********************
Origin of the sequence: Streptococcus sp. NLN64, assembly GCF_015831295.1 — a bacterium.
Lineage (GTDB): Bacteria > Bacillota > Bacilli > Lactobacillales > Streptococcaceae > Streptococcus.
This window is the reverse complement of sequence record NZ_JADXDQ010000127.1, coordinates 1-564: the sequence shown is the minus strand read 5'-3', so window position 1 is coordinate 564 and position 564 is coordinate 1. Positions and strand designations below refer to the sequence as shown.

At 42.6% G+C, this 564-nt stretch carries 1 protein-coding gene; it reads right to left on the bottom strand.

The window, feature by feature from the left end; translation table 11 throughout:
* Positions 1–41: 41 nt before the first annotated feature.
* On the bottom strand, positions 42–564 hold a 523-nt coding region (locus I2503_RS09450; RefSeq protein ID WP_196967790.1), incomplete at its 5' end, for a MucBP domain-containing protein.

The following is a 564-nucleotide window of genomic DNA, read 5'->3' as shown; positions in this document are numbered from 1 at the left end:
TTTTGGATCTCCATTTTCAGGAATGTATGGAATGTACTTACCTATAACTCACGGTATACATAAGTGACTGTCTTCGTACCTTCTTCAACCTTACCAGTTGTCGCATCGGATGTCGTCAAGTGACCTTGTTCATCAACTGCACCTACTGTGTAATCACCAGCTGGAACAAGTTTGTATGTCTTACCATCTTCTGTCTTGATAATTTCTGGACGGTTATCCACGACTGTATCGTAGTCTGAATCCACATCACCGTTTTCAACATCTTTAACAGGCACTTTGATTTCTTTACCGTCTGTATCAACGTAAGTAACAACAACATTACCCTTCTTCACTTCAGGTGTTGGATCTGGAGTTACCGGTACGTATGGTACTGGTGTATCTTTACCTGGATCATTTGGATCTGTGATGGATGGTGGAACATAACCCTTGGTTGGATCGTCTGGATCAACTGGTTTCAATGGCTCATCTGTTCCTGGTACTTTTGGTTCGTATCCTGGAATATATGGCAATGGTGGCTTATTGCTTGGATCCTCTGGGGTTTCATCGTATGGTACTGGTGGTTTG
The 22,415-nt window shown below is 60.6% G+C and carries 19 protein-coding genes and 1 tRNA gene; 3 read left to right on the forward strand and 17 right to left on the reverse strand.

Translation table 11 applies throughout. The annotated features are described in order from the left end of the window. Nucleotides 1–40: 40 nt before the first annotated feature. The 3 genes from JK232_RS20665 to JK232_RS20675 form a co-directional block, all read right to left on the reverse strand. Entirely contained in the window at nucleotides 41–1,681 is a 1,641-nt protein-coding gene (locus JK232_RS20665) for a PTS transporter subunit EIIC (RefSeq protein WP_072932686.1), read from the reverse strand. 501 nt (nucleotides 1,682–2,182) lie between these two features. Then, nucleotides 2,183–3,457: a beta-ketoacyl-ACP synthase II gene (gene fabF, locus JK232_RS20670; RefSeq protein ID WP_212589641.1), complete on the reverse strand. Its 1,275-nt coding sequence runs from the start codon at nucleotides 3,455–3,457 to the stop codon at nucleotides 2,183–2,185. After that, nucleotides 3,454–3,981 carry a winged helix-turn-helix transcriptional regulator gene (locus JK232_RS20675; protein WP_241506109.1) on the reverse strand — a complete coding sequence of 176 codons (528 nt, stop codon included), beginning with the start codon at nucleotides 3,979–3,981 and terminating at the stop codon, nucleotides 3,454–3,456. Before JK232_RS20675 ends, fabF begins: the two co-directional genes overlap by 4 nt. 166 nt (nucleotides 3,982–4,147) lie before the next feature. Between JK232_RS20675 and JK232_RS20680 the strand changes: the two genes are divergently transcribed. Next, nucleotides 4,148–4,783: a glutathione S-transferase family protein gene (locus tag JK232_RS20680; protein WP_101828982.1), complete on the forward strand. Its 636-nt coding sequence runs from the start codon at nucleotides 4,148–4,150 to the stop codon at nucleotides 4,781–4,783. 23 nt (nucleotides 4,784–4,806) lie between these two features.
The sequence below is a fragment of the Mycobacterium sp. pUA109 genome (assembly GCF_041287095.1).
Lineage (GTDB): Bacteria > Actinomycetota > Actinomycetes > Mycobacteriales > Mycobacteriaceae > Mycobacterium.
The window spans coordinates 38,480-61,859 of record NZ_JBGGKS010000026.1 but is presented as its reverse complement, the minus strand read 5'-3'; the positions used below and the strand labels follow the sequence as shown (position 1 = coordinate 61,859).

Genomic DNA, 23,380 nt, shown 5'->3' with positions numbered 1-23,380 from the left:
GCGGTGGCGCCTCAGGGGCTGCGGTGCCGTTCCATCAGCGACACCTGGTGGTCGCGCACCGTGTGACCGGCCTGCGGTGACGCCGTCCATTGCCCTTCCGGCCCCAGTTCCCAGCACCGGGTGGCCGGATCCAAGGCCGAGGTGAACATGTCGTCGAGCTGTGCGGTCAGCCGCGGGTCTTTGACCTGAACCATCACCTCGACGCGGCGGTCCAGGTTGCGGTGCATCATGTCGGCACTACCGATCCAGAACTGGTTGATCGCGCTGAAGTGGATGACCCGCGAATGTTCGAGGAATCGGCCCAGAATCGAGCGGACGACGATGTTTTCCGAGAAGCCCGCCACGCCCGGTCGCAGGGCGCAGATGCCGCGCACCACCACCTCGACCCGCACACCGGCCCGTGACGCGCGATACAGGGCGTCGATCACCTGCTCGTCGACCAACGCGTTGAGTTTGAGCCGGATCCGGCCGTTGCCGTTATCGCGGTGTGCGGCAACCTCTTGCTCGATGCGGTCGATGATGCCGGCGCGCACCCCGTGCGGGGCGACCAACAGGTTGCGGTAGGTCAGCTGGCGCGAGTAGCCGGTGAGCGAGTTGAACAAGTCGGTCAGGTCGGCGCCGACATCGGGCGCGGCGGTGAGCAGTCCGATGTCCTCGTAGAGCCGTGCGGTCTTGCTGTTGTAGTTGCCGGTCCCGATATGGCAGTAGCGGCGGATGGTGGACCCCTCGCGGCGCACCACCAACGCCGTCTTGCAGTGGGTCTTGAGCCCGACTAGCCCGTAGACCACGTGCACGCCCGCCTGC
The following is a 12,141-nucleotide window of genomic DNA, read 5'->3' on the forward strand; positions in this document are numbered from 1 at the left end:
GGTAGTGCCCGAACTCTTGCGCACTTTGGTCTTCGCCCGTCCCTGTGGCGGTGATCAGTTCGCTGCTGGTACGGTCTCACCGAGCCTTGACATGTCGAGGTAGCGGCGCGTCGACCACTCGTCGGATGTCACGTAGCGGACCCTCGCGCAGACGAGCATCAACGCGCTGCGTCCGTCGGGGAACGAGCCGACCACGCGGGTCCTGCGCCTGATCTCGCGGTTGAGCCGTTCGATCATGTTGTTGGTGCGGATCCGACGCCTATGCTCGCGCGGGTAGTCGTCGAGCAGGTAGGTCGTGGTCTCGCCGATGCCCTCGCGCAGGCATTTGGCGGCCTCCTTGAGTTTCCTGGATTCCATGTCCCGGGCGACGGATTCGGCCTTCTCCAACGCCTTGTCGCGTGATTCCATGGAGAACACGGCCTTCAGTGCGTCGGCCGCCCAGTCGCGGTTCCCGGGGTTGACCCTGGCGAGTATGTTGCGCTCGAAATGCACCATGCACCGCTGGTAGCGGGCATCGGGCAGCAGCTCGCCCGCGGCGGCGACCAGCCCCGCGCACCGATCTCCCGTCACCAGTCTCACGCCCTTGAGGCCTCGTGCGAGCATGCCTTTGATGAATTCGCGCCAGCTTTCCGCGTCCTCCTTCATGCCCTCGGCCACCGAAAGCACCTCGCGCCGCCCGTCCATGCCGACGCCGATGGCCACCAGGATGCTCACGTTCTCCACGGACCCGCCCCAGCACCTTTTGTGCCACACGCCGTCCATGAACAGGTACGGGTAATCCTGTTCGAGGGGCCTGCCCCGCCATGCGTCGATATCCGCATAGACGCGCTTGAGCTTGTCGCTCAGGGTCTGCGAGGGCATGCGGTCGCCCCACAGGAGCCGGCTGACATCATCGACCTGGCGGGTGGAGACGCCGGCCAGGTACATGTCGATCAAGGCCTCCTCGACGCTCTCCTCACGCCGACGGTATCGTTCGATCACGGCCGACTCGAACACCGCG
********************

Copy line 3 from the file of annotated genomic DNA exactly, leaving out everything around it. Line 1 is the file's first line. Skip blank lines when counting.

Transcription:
This window is the reverse complement of sequence record NZ_JADXDQ010000127.1, coordinates 1-564: the sequence shown is the minus strand read 5'-3', so window position 1 is coordinate 564 and position 564 is coordinate 1. Positions and strand designations below refer to the sequence as shown.